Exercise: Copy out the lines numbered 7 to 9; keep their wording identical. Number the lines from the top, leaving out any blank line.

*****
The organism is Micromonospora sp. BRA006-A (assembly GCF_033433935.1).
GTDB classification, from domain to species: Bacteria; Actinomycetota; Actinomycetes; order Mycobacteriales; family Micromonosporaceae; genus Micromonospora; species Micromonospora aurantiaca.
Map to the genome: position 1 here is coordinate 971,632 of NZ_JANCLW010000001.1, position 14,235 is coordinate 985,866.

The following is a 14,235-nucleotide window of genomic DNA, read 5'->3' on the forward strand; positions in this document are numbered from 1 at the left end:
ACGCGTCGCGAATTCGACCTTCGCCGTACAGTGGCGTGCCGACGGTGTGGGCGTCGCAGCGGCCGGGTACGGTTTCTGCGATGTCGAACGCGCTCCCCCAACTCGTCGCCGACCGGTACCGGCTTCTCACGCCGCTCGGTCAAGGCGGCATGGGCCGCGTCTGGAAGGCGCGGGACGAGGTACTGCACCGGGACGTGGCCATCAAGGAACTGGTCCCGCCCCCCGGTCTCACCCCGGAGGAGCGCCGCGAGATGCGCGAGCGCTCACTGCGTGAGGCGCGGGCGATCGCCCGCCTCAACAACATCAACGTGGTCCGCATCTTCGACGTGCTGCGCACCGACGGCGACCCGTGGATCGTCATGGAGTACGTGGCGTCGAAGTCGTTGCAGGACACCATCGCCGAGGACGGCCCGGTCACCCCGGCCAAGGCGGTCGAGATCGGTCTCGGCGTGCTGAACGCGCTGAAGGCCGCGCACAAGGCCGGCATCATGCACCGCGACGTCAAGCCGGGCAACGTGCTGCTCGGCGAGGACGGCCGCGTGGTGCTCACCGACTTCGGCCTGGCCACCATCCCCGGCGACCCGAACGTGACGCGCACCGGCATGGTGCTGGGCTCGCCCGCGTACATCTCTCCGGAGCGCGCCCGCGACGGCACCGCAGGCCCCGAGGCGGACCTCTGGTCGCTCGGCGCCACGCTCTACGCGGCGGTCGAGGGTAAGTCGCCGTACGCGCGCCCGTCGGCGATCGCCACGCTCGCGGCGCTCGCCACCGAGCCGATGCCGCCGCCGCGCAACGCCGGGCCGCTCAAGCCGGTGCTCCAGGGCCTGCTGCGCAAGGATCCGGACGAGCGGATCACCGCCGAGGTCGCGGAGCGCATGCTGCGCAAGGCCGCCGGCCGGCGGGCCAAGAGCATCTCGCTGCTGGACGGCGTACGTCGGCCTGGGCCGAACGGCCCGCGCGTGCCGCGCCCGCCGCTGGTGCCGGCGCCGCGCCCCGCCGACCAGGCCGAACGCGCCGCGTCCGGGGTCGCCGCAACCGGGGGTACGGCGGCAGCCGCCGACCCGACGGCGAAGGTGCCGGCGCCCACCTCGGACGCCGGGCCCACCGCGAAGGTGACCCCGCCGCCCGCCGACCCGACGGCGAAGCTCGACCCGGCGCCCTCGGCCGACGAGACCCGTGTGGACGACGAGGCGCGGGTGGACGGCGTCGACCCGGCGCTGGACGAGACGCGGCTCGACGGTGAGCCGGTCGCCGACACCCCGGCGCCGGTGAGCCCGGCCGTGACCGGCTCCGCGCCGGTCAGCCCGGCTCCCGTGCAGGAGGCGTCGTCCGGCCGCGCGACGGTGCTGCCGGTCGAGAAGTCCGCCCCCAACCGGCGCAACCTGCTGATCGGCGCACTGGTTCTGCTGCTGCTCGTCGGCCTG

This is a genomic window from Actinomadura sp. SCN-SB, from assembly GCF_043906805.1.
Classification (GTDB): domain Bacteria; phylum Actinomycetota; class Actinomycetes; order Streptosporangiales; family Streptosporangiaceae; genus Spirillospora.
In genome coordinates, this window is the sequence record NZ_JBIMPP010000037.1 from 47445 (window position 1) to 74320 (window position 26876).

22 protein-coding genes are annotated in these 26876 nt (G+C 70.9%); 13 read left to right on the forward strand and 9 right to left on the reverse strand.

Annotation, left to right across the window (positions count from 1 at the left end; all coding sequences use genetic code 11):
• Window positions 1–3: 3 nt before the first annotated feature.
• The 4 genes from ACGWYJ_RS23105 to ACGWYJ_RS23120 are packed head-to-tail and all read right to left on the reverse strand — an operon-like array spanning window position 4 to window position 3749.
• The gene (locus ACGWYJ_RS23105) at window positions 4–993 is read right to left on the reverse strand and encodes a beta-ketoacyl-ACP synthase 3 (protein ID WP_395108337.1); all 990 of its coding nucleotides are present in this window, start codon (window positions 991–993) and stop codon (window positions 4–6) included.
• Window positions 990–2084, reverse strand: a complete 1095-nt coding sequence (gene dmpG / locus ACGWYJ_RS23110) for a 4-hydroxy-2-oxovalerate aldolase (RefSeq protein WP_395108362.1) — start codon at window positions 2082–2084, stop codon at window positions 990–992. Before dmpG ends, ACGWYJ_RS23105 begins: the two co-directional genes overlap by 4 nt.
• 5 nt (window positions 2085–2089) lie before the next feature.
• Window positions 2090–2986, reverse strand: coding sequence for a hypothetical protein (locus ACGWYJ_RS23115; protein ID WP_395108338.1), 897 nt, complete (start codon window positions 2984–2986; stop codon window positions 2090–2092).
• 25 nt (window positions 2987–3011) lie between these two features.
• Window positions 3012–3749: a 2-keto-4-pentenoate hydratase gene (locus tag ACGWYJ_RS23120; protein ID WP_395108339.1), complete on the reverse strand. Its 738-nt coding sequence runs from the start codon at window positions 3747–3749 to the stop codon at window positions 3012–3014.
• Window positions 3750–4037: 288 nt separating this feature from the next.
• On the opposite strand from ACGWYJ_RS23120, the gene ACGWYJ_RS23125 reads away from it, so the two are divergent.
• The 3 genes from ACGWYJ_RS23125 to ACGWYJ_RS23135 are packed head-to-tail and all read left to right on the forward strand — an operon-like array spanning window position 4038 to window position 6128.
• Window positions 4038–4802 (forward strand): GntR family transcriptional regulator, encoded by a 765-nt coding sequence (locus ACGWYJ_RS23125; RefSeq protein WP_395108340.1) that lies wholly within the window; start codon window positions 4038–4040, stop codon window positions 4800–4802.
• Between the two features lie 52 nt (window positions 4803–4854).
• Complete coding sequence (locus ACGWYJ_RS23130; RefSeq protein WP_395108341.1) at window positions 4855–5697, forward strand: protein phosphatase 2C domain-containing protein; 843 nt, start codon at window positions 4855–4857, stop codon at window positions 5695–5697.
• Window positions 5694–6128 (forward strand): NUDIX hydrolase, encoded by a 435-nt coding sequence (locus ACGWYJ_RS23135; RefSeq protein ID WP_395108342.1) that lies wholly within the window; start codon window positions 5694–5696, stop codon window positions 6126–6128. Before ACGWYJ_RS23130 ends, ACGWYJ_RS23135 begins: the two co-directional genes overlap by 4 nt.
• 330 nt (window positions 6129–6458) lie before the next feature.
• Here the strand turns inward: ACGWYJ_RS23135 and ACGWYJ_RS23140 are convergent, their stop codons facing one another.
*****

Classification (GTDB): domain Bacteria; phylum Actinomycetota; class Actinomycetes; order Streptosporangiales; family Streptosporangiaceae; genus Spirillospora.
In genome coordinates, this window is the sequence record NZ_JBIMPP010000037.1 from 47445 (window position 1) to 74320 (window position 26876).

22 protein-coding genes are annotated in these 26876 nt (G+C 70.9%); 13 read left to right on the forward strand and 9 right to left on the reverse strand.